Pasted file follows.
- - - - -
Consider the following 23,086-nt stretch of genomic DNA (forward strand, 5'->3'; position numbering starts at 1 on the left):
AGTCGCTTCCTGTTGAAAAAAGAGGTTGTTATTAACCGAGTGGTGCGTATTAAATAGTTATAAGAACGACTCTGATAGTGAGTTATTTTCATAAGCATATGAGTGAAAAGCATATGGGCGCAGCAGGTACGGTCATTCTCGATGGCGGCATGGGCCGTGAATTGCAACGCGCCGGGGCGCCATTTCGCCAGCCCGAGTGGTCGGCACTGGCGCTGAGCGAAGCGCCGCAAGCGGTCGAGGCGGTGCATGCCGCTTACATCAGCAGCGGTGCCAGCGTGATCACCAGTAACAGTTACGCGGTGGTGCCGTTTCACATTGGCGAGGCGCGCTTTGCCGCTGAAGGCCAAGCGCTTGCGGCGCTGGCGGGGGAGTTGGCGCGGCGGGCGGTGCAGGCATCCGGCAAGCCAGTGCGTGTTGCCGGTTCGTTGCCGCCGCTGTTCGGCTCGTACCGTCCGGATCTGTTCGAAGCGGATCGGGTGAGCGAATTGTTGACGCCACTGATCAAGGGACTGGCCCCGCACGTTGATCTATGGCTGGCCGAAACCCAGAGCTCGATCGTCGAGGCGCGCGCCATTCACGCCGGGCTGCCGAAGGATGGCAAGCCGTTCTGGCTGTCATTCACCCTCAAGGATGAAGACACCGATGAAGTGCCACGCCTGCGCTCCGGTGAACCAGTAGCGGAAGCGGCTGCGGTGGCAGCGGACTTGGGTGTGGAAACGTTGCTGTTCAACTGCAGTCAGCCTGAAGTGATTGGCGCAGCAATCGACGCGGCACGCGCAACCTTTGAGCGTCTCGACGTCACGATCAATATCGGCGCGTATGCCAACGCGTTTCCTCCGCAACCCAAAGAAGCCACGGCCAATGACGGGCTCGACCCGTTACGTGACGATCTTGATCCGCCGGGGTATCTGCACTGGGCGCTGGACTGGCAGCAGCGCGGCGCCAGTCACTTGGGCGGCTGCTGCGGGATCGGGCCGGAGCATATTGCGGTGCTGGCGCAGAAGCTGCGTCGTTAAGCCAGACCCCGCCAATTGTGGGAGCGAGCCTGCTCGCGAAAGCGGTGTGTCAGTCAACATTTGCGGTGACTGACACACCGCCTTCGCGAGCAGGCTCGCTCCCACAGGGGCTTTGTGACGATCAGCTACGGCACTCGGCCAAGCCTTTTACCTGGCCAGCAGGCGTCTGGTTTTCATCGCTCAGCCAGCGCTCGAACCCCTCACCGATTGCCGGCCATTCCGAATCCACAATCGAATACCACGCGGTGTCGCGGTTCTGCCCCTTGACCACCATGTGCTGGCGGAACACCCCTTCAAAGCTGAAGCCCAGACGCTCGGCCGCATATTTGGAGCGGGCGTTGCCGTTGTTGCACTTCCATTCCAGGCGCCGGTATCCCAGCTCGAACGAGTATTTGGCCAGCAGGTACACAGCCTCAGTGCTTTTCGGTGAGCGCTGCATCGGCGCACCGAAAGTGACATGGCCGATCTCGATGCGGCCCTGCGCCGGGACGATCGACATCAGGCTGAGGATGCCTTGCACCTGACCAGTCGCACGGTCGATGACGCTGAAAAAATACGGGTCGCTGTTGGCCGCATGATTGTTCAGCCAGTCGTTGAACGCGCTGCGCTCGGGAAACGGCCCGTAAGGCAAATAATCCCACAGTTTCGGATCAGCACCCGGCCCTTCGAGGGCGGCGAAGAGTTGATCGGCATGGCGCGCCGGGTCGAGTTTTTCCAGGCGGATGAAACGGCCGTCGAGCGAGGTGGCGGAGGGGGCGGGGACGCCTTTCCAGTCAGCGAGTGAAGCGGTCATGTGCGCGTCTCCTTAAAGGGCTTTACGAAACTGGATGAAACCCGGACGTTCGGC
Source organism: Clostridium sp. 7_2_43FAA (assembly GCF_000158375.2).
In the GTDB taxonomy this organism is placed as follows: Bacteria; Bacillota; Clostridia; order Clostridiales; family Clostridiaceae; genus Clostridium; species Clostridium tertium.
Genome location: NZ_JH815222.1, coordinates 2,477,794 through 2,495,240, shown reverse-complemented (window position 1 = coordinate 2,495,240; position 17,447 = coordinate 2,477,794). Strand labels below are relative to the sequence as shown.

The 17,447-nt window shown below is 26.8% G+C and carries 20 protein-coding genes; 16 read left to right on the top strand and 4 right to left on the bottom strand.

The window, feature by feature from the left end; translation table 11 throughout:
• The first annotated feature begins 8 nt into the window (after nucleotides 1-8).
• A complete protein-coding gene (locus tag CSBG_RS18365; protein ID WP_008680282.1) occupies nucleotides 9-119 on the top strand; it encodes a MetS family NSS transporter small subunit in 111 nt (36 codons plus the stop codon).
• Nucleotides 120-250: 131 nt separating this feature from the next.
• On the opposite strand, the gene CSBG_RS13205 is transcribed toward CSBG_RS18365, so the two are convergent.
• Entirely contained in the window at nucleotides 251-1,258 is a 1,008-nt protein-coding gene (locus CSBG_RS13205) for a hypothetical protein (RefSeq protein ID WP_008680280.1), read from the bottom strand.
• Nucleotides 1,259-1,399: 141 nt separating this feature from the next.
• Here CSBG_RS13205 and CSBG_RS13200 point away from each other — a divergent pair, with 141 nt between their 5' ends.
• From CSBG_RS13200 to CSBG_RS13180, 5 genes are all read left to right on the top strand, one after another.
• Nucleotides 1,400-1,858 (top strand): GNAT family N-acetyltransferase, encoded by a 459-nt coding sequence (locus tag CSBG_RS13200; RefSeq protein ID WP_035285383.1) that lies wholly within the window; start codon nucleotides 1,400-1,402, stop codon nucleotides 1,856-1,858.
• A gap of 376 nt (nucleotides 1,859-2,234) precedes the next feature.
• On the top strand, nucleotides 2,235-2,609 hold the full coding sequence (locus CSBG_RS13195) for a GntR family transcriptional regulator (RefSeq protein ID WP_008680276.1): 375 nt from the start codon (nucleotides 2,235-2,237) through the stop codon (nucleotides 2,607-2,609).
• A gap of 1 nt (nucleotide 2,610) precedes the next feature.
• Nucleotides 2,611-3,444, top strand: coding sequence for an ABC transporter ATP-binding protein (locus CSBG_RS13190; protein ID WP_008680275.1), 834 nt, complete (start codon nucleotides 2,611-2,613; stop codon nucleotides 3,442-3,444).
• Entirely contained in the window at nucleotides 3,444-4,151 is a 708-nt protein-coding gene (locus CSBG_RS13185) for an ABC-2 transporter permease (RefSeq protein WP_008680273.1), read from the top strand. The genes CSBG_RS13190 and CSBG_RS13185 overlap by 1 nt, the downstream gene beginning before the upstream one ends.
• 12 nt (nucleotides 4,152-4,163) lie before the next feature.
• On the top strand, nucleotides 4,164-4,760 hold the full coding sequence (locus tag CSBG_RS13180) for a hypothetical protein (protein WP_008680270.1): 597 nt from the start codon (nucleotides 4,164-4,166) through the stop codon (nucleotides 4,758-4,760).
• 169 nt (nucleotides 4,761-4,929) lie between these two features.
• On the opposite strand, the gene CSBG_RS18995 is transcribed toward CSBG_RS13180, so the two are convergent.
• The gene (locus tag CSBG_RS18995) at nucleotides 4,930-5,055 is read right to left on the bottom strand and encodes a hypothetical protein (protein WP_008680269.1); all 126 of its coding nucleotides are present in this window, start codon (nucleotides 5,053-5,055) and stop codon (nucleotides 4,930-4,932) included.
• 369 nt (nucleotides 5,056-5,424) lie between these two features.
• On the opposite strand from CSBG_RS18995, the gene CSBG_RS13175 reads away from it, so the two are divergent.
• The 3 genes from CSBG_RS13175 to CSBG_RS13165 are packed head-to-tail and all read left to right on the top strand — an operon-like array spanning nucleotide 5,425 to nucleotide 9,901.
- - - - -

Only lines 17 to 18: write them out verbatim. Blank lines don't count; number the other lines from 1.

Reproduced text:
• A gap of 376 nt (nucleotides 1,859-2,234) precedes the next feature.
• On the top strand, nucleotides 2,235-2,609 hold the full coding sequence (locus CSBG_RS13195) for a GntR family transcriptional regulator (RefSeq protein ID WP_008680276.1): 375 nt from the start codon (nucleotides 2,235-2,237) through the stop codon (nucleotides 2,607-2,609).